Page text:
Where did you get the drive to continue even though things were so hard?
I have always stood on the principle that you live and die by a handshake; you live and die by what you agree to and expect the same of others. There is also the factor of economic necessity and survival. With the public company we sued, I had to dig deep. By then, we had reached series A funding, and part of the series A covenant was that we would drop the lawsuit because the lead investor wanted us to focus on building the business rather than fight a lawsuit. But I stuck to my guns even though we did not have another investor lined up. I told the investor, “This is a matter of principle. They owe us money, but I’ve got to continue with this lawsuit, and I’ll be the first one to drop it if I feel like it’s not going to be good for the business. But give me a chance to build a business and right what’s wrong.” In the end they agreed to invest in Mercatus.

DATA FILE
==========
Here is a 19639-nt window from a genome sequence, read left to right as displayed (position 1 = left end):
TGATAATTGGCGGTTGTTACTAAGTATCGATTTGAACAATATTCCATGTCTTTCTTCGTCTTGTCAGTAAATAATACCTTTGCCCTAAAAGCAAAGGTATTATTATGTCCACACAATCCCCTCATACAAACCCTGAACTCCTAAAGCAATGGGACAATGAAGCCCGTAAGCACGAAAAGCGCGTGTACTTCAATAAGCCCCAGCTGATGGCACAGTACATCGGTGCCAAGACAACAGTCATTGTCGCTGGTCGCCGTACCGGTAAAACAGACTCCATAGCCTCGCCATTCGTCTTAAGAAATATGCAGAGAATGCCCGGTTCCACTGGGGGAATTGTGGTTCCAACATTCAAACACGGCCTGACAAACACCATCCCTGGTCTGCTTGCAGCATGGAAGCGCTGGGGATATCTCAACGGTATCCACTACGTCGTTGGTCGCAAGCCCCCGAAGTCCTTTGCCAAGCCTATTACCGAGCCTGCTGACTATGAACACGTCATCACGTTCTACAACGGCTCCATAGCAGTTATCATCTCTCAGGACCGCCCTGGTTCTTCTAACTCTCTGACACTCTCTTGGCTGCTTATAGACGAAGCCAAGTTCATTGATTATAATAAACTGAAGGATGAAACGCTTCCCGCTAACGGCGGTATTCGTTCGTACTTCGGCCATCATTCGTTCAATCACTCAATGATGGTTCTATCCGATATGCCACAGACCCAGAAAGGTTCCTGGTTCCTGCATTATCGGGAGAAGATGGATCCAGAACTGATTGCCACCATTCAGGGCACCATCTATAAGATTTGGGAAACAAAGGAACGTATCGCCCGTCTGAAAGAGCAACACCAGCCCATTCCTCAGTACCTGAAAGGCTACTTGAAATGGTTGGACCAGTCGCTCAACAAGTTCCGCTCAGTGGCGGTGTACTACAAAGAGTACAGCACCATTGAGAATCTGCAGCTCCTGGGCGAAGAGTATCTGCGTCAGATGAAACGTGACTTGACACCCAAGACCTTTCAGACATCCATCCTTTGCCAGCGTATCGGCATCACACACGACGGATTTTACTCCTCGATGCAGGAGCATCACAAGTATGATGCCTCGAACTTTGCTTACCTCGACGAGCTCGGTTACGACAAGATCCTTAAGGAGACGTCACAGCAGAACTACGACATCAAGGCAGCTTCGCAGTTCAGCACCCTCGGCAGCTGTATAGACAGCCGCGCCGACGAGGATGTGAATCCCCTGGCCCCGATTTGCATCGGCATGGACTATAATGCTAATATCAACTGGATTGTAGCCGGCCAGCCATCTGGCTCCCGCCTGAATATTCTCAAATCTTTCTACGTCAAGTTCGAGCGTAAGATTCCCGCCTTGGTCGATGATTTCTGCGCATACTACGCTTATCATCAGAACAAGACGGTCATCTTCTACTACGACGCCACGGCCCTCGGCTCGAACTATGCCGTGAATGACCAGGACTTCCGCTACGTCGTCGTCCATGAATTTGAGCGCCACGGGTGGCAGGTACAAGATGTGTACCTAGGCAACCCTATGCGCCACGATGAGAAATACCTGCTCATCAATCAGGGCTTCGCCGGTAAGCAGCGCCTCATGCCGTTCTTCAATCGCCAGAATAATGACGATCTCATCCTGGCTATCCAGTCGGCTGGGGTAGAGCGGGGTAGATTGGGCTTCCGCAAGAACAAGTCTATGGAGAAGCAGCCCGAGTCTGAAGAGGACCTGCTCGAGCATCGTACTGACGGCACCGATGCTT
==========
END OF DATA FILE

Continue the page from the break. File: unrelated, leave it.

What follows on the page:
So, how are things going today? How did grit and resilience lead to your eventual success?
Things are more exciting than they’ve ever been! In many ways, the whole idea of Mercatus was an accident. Becoming a software company — with no software experience or legacy — was also an accident. But that lack of legacy was probably our greatest strength because it allowed us to think differently. It allowed us to ask questions like 1) Why do investors live in an unscalable and error-prone world of email and excel, people and duct tape? 2) Why does software get built and sold for individual departmental pain points while the organization needs to collaborate and access data across multiple disciplines to make key decisions? Why did Microsoft and everyone else claim to centralize data but leave Excel totally disconnected, creating hundreds and thousands of hard to access and control data silos? Silos still exist today, keeping locked up the most pristine financial data needed to make accurate data-driven decisions. We are addressing a major pain point for the fastest-growing segment in investing in the financial markets, which is the private market, and we have some of the biggest brands using our software.
Our series of unfortunate events and hardships allowed us to stumble into the silver lining and forced us to focus on what we were to become.
How did grit and resilience lead to your eventual success?